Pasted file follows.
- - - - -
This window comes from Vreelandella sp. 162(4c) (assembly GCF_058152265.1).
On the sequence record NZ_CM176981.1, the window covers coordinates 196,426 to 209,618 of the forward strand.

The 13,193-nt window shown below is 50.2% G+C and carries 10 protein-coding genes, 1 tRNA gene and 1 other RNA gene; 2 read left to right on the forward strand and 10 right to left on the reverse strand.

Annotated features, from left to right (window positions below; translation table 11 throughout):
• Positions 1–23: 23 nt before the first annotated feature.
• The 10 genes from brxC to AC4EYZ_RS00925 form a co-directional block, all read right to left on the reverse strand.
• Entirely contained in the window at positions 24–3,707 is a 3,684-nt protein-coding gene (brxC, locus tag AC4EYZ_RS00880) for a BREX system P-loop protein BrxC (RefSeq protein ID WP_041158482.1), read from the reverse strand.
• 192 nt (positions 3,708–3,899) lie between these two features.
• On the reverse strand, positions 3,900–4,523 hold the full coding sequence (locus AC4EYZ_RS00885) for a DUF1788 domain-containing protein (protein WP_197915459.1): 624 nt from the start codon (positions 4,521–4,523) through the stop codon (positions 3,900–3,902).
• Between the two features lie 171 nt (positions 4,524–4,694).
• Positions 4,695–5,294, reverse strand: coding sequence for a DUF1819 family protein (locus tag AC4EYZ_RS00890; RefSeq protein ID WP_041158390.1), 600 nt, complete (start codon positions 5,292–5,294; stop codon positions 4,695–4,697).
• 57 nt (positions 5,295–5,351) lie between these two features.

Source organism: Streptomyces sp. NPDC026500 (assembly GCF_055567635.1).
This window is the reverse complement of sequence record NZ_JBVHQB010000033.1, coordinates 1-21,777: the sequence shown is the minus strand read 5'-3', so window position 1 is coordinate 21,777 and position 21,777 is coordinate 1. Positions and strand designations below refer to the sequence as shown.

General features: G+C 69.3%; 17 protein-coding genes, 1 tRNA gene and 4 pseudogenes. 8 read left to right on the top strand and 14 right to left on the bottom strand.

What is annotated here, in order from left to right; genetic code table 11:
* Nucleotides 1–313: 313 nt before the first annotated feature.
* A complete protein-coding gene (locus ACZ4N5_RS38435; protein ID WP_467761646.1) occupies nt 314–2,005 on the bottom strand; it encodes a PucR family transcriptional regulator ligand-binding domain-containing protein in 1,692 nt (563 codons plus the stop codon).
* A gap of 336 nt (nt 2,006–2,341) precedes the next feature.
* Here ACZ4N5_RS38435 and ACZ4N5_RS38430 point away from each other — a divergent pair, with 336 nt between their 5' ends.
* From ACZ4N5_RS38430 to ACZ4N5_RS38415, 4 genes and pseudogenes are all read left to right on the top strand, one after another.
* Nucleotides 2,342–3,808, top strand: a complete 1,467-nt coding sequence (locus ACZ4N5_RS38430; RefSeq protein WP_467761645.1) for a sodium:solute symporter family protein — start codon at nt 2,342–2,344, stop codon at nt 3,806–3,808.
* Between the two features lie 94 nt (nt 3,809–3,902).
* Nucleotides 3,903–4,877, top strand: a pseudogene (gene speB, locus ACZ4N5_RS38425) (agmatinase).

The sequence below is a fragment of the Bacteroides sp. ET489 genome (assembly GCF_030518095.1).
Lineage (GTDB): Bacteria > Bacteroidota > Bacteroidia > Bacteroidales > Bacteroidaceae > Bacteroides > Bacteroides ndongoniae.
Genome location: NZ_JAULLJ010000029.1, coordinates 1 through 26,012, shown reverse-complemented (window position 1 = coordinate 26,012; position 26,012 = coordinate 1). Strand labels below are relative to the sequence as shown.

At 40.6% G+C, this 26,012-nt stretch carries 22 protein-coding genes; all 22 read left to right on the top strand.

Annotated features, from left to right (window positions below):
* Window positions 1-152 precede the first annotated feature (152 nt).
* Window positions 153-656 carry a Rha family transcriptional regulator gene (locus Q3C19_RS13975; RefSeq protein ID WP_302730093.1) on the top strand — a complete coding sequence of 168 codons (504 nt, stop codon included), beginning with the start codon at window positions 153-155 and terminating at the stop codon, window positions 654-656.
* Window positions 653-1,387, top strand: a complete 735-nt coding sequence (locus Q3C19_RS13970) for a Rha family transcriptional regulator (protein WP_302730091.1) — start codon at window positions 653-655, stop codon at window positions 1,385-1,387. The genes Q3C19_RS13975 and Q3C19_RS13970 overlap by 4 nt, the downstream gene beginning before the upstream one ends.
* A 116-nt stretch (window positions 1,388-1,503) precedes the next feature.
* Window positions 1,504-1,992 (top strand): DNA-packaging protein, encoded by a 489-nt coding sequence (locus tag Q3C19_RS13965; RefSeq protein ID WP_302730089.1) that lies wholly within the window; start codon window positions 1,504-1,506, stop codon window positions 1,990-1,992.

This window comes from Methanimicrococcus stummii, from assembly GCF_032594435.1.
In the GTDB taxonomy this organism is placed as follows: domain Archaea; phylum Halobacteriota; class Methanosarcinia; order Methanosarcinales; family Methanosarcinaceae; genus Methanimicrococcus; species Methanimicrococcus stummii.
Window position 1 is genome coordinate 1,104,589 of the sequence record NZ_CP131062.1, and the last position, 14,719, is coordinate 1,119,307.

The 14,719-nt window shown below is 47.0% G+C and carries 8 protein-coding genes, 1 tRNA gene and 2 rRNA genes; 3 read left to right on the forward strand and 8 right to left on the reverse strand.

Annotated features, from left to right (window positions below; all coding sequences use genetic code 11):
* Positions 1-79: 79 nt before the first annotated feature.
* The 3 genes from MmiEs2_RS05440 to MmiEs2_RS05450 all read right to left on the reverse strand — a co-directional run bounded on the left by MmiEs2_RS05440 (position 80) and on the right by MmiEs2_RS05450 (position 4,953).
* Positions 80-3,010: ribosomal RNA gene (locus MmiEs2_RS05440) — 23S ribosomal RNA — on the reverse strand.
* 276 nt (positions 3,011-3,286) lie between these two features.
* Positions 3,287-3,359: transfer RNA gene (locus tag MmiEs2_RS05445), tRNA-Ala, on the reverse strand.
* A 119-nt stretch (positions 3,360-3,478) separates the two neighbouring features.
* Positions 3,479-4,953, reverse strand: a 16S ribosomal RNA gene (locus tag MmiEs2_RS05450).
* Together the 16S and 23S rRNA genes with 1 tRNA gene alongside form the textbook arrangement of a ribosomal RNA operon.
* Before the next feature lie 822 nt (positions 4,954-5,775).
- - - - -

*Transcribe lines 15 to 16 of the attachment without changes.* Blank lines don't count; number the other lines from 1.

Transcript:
General features: G+C 69.3%; 17 protein-coding genes, 1 tRNA gene and 4 pseudogenes. 8 read left to right on the top strand and 14 right to left on the bottom strand.

What is annotated here, in order from left to right; genetic code table 11: